It breached the principles of necessity and proportionality by allowing US agents to bulk-copy loads of private banking data in their hunt for terrorist financiers. In an age when technology provides a simple means for the mass collection and processing of personal data, these principles are increasingly disregarded.

Retrospectively short-sighted

The same is becoming true of police warrants more broadly. A briefing paper published this month by JUSTICE, the human rights law group, noted how a proposed European Investigation Order covering police requests for data, intercepts, search warrants and so on omitted to require such orders be necessary and proportionate.

Like the TFTP agreement, the European Investigation Order (EIO) seeks to give police agencies authority to approve one another's requests for evidence. Jodie Blackstock, author of the JUSTICE brief, said European human rights law requires that all such requests be granted by a judicial authority.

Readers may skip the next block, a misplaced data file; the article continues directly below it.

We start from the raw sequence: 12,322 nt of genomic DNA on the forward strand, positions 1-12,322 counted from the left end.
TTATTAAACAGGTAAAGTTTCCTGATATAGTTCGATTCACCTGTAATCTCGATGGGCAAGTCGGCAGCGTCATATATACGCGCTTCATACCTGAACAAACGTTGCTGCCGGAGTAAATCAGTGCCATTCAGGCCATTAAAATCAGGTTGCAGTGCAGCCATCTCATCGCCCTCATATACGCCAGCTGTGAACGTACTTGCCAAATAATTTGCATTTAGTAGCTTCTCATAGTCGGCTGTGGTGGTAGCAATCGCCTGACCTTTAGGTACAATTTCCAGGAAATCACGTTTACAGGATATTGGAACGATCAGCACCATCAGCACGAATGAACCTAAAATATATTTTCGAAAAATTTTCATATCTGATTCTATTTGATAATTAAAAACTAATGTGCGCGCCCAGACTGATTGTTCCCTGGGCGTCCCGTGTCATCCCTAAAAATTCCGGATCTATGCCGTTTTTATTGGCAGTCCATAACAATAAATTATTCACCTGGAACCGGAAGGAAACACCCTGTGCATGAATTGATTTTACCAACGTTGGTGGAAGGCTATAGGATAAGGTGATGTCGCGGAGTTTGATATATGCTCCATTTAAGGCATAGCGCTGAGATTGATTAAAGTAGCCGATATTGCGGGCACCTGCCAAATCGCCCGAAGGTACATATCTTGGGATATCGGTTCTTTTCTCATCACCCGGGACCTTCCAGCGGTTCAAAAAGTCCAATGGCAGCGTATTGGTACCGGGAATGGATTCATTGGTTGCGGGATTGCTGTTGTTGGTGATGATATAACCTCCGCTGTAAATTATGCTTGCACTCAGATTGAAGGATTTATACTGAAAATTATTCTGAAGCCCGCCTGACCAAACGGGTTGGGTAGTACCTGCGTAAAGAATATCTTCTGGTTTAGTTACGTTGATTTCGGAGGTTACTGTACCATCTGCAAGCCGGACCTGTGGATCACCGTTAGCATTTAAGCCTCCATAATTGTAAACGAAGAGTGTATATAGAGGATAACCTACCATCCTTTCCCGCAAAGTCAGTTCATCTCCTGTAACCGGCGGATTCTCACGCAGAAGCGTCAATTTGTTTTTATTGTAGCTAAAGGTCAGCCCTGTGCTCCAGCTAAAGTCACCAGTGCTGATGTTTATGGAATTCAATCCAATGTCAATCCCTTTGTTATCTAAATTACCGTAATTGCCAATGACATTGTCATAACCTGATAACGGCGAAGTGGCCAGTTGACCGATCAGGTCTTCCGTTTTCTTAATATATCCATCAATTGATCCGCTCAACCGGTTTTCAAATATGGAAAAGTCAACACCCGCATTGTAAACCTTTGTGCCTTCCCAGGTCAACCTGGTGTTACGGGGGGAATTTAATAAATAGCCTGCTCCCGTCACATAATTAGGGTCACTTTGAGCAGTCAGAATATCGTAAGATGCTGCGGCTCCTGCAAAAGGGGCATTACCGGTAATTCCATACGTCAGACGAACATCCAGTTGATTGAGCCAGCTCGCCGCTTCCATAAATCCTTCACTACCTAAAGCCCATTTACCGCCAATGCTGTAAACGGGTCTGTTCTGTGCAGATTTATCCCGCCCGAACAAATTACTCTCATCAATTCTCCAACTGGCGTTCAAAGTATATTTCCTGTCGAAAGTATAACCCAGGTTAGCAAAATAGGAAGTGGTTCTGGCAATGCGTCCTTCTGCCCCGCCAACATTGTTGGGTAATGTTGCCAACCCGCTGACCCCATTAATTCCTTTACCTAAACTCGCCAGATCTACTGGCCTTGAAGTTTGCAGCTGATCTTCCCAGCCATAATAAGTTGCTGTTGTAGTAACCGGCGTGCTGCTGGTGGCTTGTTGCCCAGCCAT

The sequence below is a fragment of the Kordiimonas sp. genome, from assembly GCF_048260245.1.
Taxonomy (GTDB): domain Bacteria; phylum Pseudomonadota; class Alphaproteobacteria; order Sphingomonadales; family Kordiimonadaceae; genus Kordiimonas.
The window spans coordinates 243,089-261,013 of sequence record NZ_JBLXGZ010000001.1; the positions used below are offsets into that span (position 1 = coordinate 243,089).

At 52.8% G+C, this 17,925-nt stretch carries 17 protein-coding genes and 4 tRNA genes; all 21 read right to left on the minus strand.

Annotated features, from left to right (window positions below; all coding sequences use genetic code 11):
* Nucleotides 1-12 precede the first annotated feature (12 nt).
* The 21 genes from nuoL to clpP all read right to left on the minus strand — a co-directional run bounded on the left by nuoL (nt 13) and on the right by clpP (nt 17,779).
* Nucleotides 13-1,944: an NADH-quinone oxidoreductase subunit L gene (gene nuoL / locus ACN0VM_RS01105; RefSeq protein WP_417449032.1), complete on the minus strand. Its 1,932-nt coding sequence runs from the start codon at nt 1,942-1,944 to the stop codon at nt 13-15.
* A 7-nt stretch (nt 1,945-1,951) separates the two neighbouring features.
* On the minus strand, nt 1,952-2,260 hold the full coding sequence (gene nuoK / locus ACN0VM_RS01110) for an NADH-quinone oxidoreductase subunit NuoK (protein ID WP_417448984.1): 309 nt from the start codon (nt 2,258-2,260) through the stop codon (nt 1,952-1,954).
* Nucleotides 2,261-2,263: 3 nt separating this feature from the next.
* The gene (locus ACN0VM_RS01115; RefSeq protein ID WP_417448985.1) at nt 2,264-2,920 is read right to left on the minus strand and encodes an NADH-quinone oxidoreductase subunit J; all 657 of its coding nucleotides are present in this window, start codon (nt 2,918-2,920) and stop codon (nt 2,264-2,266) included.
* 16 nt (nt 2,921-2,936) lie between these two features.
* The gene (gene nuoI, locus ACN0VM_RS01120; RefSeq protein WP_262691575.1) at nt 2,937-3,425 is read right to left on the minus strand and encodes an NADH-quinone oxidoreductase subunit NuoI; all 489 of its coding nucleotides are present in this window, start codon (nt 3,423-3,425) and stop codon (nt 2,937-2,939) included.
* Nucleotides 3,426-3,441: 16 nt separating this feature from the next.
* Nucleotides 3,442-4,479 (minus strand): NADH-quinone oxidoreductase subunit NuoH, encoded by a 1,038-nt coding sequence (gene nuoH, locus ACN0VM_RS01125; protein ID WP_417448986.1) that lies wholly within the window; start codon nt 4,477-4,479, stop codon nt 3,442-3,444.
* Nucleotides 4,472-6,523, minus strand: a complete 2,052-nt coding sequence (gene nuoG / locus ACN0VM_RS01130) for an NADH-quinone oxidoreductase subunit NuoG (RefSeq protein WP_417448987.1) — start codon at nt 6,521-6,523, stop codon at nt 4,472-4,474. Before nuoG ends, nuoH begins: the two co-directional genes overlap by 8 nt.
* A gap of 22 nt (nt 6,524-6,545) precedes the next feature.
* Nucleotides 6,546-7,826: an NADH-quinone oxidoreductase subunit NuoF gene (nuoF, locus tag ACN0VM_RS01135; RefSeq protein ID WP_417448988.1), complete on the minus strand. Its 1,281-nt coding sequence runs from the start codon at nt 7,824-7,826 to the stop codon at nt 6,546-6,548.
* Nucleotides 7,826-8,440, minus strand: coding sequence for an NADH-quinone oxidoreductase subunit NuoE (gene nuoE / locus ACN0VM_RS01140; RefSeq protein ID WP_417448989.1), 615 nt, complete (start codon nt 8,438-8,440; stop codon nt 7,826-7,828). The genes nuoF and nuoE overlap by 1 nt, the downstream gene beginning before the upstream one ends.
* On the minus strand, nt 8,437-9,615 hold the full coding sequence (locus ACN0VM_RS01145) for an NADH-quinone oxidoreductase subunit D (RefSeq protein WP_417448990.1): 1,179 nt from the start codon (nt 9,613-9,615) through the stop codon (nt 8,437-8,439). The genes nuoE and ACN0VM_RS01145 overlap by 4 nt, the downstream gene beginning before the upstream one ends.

Like the TFTP agreement, the proposed EIO did not provide an adequate means of redress for people wrongly fingered by the police using these lax rules of evidence-gathering, did not require reasonable grounds of suspicion for a warrant to be issued, and provided only weak grounds for refusing a request. And the evidence for dropping these precautions was itself lacking.

Oversight of the latest TFTP agreement is retrospective and severely limited. An example is its pledge that the TFTP, but not data derived from it, "does not and shall not involve data mining or any other type of algorithmic or automated profiling or computer filtering". It is peppered with disingenuous morsels of this kind, presented instead of direct accountability to human rights law.